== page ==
Constantine I of Georgia
Constantine I (Georgian: კონსტანტინე I, Konstantine I) (died 1412) was King of Georgia from 1405 or 1407 until his death in 1412. He is the common ancestor of all surviving branches of the Bagrationi dynasty.
|King of Georgia |
|Predecessor||George VII of Georgia|
|Successor||Alexander I of Georgia|
|Died||1412 (aged 42–43)|
|Issue||Alexander I of Georgia |
|Father||Bagrat V of Georgia|
|Mother||Anna of Trebizond|
|Religion||Georgian Orthodox Church|
In 1400, Constantine was sent as an ambassador to the Mongol warlord Timur Leng who continued a relentless war against the Georgians. Afterwards, he vainly demanded from his reigning half-brother George VII to make peace with Timur. In 1402, Constantine together with the prince Ioane Jakeli of Samtskhe submitted to Timur but never took part in the war against Georgia. He succeeded on the death of George VII as king in 1407 and launched a program of restoration of what had been ruined during Timur’s campaigns. Towards 1411, he allied with the Shirvanshah Ibrahim I and the ruler of Shaki Sidi Ahmed to counter the Kara Koyunlu Turkmen advance into the Caucasus. In the decisive Battle of Chalagan, the allies were routed and Constantine, his half-brother David and the Shervanshah Ibrahim were taken prisoner. In the captivity, he behaved arrogantly and the infuriated Turkoman prince Kara Yusuf ordered him, David, and 300 Georgian nobles to be executed. Kara Yusuf put Constantine to death by his own hand.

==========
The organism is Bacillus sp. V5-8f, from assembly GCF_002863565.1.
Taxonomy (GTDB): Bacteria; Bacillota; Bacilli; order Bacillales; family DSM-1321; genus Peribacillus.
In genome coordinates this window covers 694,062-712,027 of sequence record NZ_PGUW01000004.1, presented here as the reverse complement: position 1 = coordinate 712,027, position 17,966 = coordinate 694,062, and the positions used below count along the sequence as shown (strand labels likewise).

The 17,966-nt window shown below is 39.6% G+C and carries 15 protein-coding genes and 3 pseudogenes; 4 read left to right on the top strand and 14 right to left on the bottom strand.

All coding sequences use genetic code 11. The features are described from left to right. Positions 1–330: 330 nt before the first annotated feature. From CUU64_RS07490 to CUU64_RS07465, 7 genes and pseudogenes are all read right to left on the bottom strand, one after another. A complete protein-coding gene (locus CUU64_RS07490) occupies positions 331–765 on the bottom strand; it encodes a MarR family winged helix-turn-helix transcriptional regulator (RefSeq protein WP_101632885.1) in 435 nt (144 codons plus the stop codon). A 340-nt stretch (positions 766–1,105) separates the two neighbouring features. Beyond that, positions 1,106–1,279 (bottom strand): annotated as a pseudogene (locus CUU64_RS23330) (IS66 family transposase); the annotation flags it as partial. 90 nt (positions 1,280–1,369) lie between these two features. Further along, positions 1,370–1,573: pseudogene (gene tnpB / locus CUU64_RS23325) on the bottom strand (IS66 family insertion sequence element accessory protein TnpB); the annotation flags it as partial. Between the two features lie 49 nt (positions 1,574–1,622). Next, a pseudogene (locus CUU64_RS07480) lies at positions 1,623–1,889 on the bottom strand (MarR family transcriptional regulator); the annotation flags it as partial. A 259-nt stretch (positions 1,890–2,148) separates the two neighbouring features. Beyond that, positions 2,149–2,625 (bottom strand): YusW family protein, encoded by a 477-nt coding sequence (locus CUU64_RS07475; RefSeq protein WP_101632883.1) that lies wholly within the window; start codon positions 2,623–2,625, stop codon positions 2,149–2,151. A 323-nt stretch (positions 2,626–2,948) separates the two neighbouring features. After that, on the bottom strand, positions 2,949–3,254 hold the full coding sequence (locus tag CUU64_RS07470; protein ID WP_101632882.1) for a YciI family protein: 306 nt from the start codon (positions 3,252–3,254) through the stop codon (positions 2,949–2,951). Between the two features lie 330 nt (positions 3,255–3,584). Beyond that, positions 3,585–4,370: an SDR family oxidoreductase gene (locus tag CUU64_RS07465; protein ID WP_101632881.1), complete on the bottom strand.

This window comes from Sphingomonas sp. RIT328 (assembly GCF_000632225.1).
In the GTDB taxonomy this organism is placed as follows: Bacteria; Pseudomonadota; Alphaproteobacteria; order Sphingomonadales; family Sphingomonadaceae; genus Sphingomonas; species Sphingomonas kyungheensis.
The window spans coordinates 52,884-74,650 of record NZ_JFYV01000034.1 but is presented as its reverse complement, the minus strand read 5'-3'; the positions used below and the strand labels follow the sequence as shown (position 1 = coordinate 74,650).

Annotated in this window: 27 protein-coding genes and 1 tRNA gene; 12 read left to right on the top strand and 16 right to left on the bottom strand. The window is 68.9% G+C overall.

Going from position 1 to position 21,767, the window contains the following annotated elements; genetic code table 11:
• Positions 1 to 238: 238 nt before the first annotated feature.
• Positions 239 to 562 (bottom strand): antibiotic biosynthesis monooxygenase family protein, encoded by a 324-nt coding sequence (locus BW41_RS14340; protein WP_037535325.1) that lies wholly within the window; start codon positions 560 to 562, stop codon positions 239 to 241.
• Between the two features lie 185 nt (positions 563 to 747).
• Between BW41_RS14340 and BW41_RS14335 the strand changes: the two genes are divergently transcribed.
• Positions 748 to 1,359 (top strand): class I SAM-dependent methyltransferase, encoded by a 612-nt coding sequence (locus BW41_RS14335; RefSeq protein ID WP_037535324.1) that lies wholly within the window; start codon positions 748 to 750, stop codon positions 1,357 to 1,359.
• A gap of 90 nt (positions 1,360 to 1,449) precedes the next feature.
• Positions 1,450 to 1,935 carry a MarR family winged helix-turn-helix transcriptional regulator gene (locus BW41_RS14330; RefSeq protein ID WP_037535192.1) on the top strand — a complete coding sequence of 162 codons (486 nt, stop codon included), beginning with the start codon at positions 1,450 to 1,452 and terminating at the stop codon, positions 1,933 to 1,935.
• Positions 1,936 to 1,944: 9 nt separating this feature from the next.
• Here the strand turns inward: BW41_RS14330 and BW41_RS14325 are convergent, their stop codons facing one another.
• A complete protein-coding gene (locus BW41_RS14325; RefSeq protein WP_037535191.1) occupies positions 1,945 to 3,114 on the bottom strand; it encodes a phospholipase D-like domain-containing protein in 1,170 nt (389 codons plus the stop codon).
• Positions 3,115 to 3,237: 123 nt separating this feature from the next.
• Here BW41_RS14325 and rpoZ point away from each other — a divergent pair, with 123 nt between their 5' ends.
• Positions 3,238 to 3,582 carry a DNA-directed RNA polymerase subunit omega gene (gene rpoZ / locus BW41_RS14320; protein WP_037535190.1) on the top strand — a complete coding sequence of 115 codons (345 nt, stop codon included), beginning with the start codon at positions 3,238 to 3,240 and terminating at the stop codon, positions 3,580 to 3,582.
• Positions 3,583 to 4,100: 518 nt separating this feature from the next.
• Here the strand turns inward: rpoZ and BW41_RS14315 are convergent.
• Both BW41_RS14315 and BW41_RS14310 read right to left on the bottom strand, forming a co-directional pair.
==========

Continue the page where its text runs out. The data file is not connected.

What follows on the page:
Constantine was married to Natia, daughter of Kutsna, Prince-Chamberlain (amirejibi) of Georgia. There is little information available regarding Natia's family: it may have been the house of Khurtsidze from Samtskhe or the Gabelisdze, purported ancestors of the Amirejibi family, from Shida Kartli. Kutsna himself was ambassador at Constantinople around 1386.
Constantine had three sons, Alexander, Bagrat and George, all of whom were co-opted by their father as co-kings between 1405 and 1408.
|Ancestors of Constantine I of Georgia|
- Massingberd, Hugh (ed., 1980). Burke's Royal Families of the World, Volume 2, p. 61. Burke's Peerage. ISBN 0850110297.
- Profile of Alexios III and his children in "Medieval Lands" by Charles Cawley
- Toumanoff, Cyril (1949–51). The Fifteenth-Century Bagratids and the Institution of Collegial Sovereignty in Georgia. Traditio 7: 174, 176-177.
- (in Russian) Grebelsky, P. Kh., Dumin, S. V., Lapin, V. V. (1993), Дворянские роды Российской империи (Noble families of Russian Empire), vol. 3, p. 38. IPK Vesti.
| King of Georgia